Opinion: Value of blue-chip relationships


Although the specific attribution may wobble a bit, it is likely that famed turn-of-the-last-century German-born theoretical physicist and all-around smart guy Albert Einstein said, “Compound interest is the eighth wonder of the world. He who understands it, earns it … he who doesn’t … pays it.” As in most things, the crazy-haired thinker was right on target.

If we could have managed in 1993 to put $1,000 into our stock market’s Dow Jones Industrial Average and left it there until today, we would be able to walk up an ATM and extract almost $14,000, so much that it might take a while to get it all, given the daily automatic teller cash withdraw limits. Still, increasing 14 times is remarkable. Adjusted for inflation, it would still bring $8,600. Incomes, depending on who you ask, during the same period increased between 125 percent and 150 percent. Not adjusting for inflation, 1,400 percent in the market beats what we might have managed in working, which produced less than 1 percent of the growth.  There has been much said about how the benefit of these kinds of returns may not be available to all and that there are countless specifics to be considered.  Yet, the math is irrefutable.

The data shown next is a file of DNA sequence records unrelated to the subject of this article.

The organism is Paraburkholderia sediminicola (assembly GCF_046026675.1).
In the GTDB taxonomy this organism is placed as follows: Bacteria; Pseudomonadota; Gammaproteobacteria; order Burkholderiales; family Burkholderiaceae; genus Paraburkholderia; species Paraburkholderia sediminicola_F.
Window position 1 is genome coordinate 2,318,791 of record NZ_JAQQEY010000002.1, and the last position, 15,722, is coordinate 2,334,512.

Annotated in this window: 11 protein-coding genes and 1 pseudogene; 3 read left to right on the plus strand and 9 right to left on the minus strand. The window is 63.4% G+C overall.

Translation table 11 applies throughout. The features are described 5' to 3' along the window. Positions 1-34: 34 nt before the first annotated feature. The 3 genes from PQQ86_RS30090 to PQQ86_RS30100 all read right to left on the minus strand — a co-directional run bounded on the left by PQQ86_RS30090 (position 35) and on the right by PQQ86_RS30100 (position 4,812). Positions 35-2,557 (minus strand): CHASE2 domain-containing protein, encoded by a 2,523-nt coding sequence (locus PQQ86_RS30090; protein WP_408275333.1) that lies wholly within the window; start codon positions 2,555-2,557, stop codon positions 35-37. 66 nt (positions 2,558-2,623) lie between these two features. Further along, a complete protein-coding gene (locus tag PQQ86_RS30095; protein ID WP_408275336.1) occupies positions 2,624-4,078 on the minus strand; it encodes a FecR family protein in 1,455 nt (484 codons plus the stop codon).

What other investments might likewise produce outsized benefit? Is it better to own household objects longer, business assets, land or automobiles? The equations may vary, but what of pets, people and institutions? If old friends are indeed the best friends, why? Are long-term relationships like investing in an early retirement plan? Are the dividends beyond what we’d likely find in other forms of income? Is a 40-year marriage more valuable than one of 10 years? Perhaps it depends on the stocks purchased and the investment discipline followed. Are we hanging onto our blue-chip relationships or risking a tech bubble?